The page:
Nanowrimo survival tips: For writers, it helps to find the right tools

Are you doing nanowrimo, or are you just looking for a convenient, lightweight word processor to help with work productivity? Before cellphones, tablets and laptops were standard briefcase equipment, when I attended meetings or drafted my fiction, I used a legal pad and a pen. Around 2005, I sat at a table at a tech conference and noticed a colleague typing notes into a keyboard-like device. “What’s that?” I asked.

“It’s an Alphasmart, otherwise known as my Appalachian laptop.”

The Alphasmart was originally designed in 1993 as a battery-powered, portable word processor for classrooms by Renaissance Learning. Early models just produced Ascii text that could be uploaded into a computer, but by the time I first encountered the NEO2, the manufacturer had added features such as spell check and copy and paste. At the time, a class set of Alphasmarts was cheaper than a single laptop. In addition to students, the portability, low cost, and ease of use made this an attractive tool for writers.

The RenLearn company stopped making them in 2003, likely because prices on tablets and laptops came down, but if you can find one, the Alphasmart makes a convenient tool for writers. (Three of the four of us in my critique group use Neo2s.) The device is the size of a notebook, runs on 3 AA batteries, and weighs only two pounds. Each of its eight files holds up to twenty pages apiece. The alpha has excellent battery life, shuts off if you walk away from the unit, and autosaves the current file. When you turn it back on it brings you to the last place you left off.

The biggest advantage for writers is, unlike a laptop, one is not distracted by the internet. Also, if you’re late night drafter like me, you can take it to bed and not be distracted by blue light. (I wrote the draft of this article during a bout of insomnia.)

The biggest drawback is that each file doesn’t hold much more than 26 Kilobytes, (one of my students lost her entire project when she overloaded the memory with 40 pages) so you have to upload your files frequently. They’re no longer manufactured, but you can still buy a used Alphasmart online from eBay, ETSY, Amazon, and other tech vendors. Back in in 2005, I bought mine new for approximately 250 bucks, but now you can find one find one for as low as $20. Most models don’t connect directly to a printer, so be sure to get the cord if you buy an older model that does not have infrared file transfer.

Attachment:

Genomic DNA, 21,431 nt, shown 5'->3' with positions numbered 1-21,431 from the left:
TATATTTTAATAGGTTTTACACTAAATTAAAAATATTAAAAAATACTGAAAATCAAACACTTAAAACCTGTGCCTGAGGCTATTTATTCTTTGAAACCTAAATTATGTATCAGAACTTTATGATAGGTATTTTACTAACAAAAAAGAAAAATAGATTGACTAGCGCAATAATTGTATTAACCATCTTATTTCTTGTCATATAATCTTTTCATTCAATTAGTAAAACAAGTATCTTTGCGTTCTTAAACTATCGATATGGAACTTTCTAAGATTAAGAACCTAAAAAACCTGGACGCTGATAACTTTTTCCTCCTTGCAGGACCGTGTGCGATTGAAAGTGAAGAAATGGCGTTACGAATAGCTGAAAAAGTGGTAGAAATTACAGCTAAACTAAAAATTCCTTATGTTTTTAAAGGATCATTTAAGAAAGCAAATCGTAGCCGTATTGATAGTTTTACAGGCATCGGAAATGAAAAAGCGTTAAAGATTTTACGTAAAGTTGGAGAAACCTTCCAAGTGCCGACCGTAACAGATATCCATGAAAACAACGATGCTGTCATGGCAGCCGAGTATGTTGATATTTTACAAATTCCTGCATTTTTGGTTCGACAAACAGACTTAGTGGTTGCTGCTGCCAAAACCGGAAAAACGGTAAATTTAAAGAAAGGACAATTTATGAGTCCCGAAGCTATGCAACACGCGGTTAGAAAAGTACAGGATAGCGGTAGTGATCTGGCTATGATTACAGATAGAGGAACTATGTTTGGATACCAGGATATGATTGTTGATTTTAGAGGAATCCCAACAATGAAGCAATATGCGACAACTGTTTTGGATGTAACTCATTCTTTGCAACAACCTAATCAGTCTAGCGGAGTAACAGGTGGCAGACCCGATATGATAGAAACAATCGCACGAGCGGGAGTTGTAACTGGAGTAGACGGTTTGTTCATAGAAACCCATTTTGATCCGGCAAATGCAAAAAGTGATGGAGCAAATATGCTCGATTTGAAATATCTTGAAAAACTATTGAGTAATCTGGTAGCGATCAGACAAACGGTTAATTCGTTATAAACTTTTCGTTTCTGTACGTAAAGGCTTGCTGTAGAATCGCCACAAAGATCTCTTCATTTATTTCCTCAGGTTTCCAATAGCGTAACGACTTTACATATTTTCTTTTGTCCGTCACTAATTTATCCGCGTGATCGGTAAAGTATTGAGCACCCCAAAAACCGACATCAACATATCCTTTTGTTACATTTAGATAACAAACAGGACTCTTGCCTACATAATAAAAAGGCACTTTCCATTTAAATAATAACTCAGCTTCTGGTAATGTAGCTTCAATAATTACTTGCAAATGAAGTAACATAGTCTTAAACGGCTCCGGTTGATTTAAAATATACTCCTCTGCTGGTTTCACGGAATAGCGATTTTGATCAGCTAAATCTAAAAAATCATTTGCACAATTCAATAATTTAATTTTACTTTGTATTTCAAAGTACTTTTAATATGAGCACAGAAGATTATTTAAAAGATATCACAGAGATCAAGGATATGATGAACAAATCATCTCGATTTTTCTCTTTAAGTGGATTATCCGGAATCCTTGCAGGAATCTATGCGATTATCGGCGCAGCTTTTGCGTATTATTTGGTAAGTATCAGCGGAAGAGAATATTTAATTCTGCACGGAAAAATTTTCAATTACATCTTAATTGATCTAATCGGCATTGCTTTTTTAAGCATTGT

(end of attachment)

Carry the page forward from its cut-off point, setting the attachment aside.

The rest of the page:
The portability, ease of use, and low cost make various models of the Alphasmart a perfect tool for nanowrimos. It fits in a tote bag, doesn’t require much table space or access to an electrical outlet, and won’t overheat if you place the device directly on your lap.

If you just can’t stand buying something used, another alternative, though costlier, is the Freewrite ($300-$600 depending on the model.) It does basically the same thing as the bomb-proof Alphasmart. The advantage is the company still makes them. Whatever you choose, you won’t regret having a supplemental writing tool.

— By Laura Moe

Laura Moe is the author of three novels (two of which began as nanowrimos) and is currently vice president of development at Edmonds -based EPIC Group Writers. Click here to learn more about National Novel Writing Monthand its local affiliates.

 

3 Replies to “Nanowrimo survival tips: For writers, it helps to find the right tools”

  1. What a good reminder of “other ways of doing things.” I use Scrivener on my laptop for NaNoWriMo, but sure can see the advantage of a dedicated writing machine for this month of dedicated writing. Thanks, too, for full information about these tools–too often they are touted and we have to go search and learn the details for ourselves. Happy 50K words!!

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  2. These are really cool devices. I had in my bucketlist to actually produce a modern version of the Alphasmart, using modern processor and cherry-mx switches. I’ve since seen a lot of others come to the market.

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